William Hamilton

Good company

Walk up the ramp at Fenway or in Foxboro or in any ballpark. Your senses light up as you enter the crowd, joining the bright colors, the smells, and the sounds. You feel an electric energy pump inside you. There’s nothing quite like it.

What if there were a setting and a season when you could sense a similar exhilaration associated with self-improvement? Well, there is. And it begins now. This Hebrew month of Elul, which we’ve just begun, is electric with personal growth and interpersonal repair. 

And listening with care to the stand-still sound of the Shofar can soften your heart and stir your soul. It’s even more impressive when you do so in a community, as you can any weekday morning from now until the eve of the Jewish New Year.

When life starts to feel flat, when your soul begins to resemble a vacuum, Rabbi Abraham Joshua Heschel urges you to be like a borrower who repays (cf. Avot 2:14). When you do, it occurs to you that life is a gift. That life itself is a trust. And from these coordinates, feelings of futility begin to fizzle. They give way to fresh wisps of purpose that remind you of how much more you can matter, of what it means to stand for something larger and more lasting.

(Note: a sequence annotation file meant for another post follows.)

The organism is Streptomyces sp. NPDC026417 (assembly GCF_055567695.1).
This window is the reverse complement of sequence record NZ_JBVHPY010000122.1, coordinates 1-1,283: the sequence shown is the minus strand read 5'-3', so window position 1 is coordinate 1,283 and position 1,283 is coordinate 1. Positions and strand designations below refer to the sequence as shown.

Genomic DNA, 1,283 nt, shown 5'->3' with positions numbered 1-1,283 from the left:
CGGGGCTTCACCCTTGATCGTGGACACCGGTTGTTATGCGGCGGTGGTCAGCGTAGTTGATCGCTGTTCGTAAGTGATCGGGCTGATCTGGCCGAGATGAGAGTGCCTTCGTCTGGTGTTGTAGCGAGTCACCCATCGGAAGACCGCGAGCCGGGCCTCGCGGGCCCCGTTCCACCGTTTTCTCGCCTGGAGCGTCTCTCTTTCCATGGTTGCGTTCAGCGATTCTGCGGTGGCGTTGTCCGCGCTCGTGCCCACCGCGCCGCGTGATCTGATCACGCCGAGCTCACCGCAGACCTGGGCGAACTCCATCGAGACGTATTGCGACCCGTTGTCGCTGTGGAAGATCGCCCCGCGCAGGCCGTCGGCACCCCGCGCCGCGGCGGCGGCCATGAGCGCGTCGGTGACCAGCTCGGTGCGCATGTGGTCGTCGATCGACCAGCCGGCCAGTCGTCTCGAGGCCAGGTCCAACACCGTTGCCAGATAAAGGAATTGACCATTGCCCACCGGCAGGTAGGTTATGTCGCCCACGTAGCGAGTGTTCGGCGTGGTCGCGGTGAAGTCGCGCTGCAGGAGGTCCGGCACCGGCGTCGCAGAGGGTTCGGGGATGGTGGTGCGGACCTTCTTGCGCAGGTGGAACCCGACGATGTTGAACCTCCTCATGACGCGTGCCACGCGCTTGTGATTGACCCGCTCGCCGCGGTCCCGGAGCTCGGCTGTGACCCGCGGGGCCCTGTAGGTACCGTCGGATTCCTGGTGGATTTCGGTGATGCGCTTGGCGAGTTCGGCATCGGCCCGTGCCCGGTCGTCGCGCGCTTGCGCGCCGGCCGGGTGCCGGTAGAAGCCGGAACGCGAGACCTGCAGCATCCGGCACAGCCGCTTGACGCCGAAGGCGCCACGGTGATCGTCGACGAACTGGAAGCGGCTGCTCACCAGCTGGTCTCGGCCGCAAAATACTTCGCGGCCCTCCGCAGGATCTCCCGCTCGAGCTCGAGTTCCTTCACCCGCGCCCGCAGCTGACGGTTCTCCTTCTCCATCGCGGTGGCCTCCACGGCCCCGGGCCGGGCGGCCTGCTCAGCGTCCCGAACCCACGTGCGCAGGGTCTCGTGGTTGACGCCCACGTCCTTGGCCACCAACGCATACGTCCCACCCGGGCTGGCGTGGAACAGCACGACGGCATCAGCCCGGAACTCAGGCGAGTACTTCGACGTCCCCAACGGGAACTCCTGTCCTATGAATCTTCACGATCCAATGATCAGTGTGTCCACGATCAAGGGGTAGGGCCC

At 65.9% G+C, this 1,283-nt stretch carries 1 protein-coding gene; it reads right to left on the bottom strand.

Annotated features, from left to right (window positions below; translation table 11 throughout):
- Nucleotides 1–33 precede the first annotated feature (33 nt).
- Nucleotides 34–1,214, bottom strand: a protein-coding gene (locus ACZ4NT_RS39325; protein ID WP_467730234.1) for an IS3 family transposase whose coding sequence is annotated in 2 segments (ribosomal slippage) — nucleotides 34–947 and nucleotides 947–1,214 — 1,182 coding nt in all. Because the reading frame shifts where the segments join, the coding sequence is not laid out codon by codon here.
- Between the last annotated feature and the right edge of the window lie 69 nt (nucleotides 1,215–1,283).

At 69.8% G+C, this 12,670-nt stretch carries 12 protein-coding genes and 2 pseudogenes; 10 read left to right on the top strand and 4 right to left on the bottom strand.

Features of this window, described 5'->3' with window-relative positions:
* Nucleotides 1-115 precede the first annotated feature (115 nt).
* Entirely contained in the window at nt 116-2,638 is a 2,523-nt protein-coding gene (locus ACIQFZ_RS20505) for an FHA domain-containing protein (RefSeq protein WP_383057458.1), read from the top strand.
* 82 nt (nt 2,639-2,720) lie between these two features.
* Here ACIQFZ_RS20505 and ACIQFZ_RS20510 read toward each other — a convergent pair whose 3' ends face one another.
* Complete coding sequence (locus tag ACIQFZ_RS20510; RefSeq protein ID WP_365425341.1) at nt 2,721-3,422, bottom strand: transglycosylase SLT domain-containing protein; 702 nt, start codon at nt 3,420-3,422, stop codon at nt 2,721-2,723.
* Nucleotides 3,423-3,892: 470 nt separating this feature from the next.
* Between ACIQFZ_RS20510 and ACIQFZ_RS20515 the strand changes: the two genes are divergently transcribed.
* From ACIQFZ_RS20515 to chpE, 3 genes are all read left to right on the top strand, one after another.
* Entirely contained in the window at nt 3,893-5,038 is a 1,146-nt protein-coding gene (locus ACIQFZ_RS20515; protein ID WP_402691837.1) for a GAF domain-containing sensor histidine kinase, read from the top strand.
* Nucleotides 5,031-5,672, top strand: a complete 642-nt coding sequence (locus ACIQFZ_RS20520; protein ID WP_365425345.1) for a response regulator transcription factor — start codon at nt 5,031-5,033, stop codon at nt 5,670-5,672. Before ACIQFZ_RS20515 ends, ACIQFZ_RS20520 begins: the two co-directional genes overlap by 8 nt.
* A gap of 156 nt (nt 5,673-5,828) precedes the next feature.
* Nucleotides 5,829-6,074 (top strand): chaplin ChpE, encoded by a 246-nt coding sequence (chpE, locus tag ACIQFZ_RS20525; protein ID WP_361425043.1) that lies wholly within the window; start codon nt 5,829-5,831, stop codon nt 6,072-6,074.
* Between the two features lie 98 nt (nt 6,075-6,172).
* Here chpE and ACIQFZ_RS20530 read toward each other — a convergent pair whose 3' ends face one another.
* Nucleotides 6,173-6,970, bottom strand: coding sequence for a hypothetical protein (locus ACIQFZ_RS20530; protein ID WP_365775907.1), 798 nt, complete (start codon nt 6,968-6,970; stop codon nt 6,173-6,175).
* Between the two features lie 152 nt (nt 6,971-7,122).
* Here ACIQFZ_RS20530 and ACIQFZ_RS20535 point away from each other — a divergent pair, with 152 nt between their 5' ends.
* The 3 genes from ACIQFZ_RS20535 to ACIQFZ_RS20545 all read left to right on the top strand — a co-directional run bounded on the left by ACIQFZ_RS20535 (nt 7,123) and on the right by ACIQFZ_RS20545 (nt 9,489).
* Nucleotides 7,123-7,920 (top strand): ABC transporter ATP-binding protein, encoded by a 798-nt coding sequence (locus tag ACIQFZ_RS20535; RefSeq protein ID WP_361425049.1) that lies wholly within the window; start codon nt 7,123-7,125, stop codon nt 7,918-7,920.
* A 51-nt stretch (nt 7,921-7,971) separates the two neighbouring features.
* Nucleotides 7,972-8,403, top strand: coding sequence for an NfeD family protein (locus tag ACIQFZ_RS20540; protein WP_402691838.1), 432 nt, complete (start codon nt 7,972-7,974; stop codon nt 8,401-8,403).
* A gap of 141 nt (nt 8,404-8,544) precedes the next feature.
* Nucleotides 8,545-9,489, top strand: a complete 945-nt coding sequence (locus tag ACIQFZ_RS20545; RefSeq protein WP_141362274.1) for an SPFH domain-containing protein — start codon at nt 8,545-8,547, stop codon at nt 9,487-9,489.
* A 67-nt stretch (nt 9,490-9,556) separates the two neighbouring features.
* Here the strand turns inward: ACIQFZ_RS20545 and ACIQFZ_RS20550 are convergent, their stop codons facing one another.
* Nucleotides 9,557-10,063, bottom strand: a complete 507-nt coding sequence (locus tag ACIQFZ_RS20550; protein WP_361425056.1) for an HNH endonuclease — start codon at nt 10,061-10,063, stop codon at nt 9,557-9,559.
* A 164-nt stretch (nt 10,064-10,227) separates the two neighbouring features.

You may find your own interests syncing up with God’s. You do so not on account of some abstract duty. Not to get some benefit. Rather, simply because you owe it to God, who says:“I made you. I will bear you. I will carry you…Though you may fall, you are not too heavy to rise, for I support you” (Is. 46:4, Ps. 37: 24).

Habit-guru James Clear was recently asked by Adam Grant if he would have written Atomic Habits any differently today. The one thing he’d handle differently is that he would have emphasized the social piece more. This is because people want to fit in. Even more than they want to change their ways. As Clear puts it, “The desire to belong will often overcome the desire to improve.” 

But what about when trying to improve is a way of fitting in. What about when you wake up to walk up a ramp into a new day, to listen to the Shofar’s sound, and you realize your efforts to better a single habit, enjoy a lot of good company. Welcome to Elul. 

About the Author
Rabbi William Hamilton has served as rabbi (mara d'atra) of Kehillath Israel in Brookline, MA since 1995.
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